What is Cross-matching and why does the Blood Bank take so long to issue Blood Products?

This is an important procedure that must take place when blood products, specifically red cell concentrates, are ordered for a patient.

Here is a summary of the process:

  1. The patient’s ABO and Rh groups first need to be determined by identification of antigens on the red cells (called ‘forward’ grouping) and confirmation of corresponding antibodies in their plasma (called ‘reverse’ grouping).
  2. A broad screen for any abnormal antibodies in the donor’s plasma is then performed. In the event that the antibody screen is positive, additional blood specimens will be requested from the patient in order to identify the specific antibody that is present.
  3. Based on the results in the first two steps, the blood bank staff will select a compatible red cell product from the refrigerator.
  4. A cross-match procedure is then run on an automated analyser. Simply speaking, this involves mixing some red cells from the selected product with a small amount of the patient’s plasma. The purpose of this is to perform a ‘mini trial’ to check that there are no antibodies in the plasma that could react with antigens on the red cells. If this happens, the machine will detect agglutination in the sample and alert the technologist of a compatibility issue.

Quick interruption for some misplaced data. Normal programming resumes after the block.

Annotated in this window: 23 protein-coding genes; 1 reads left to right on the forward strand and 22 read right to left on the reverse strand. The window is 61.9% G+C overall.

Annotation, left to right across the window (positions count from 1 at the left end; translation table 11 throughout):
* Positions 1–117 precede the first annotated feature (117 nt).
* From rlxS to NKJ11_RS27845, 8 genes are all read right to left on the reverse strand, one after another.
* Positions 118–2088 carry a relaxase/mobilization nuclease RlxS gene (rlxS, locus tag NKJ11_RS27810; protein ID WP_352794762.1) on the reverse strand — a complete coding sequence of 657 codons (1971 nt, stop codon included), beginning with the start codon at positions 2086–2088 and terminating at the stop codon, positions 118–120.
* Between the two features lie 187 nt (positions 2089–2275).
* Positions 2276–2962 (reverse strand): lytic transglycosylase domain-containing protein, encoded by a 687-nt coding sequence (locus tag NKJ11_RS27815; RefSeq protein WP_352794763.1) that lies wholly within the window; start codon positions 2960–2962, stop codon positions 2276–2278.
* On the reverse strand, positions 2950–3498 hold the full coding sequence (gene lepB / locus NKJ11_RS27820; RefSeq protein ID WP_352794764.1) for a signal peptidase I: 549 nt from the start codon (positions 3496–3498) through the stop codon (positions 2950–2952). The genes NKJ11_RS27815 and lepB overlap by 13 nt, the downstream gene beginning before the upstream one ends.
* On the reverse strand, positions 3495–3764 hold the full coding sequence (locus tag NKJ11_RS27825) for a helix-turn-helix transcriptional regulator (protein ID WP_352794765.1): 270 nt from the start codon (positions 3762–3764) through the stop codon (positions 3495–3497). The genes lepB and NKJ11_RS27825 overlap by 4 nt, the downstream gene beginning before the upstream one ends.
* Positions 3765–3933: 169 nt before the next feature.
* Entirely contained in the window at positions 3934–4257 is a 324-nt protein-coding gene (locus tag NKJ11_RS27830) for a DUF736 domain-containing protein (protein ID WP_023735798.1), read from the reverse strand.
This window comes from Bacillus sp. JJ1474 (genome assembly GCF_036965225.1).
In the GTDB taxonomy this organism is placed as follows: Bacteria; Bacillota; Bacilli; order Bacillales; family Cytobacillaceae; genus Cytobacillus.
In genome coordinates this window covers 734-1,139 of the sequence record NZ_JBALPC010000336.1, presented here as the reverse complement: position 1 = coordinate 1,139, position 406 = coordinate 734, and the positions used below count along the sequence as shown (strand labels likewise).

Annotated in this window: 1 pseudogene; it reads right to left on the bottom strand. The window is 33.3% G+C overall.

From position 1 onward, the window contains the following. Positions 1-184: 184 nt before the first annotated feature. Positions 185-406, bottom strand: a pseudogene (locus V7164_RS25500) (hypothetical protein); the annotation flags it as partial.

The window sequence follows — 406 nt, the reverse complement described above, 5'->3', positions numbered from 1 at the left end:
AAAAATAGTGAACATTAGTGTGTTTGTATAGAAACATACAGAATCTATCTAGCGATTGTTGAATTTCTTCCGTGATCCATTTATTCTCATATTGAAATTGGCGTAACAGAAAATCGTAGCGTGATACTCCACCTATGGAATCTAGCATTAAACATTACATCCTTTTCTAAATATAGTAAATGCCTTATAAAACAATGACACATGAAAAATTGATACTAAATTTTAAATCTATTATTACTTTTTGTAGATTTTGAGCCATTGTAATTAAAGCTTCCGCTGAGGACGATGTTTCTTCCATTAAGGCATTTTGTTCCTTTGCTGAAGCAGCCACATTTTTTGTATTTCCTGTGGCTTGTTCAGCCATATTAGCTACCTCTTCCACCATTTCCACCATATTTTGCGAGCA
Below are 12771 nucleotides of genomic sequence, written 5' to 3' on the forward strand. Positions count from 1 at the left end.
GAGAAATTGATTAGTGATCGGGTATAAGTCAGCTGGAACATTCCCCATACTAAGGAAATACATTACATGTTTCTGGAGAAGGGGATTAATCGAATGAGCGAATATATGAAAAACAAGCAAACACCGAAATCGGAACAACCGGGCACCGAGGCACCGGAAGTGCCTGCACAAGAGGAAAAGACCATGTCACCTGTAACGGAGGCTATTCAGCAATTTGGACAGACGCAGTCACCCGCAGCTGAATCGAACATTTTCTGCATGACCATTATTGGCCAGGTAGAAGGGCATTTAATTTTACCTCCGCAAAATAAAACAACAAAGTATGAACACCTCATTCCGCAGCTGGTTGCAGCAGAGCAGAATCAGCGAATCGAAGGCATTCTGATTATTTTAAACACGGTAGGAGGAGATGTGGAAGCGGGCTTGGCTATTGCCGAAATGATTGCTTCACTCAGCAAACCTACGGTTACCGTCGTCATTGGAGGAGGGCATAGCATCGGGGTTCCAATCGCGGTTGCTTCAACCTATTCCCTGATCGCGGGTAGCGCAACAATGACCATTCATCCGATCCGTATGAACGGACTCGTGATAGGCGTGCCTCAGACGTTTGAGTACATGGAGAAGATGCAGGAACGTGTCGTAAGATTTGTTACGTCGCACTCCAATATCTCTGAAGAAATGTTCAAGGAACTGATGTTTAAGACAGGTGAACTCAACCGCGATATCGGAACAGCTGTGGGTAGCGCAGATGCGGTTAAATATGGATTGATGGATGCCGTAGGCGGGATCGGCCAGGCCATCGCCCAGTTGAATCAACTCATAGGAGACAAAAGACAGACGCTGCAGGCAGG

5. If the cross-match is successful, the red cell product will be labelled with the patient’s details, secured in a hamper with a cable tie and issued from the designated Blood Bank.

The reason that cross-match samples can only be up to 48 hours old is that there is potential of degradation of patient antibodies in their sample if the blood is older than this. While it can be frustrating and cause a delay to the issue of the blood product, it is definitely in the patient’s best interest to receive a product that is properly matched to avoid potentially life-threatening incompatible transfusions.

For more information about cross-matching and other blood banking procedures, please contact Meridah Mwase, Head – Blood Banks (meridah@wcbs.org.za).


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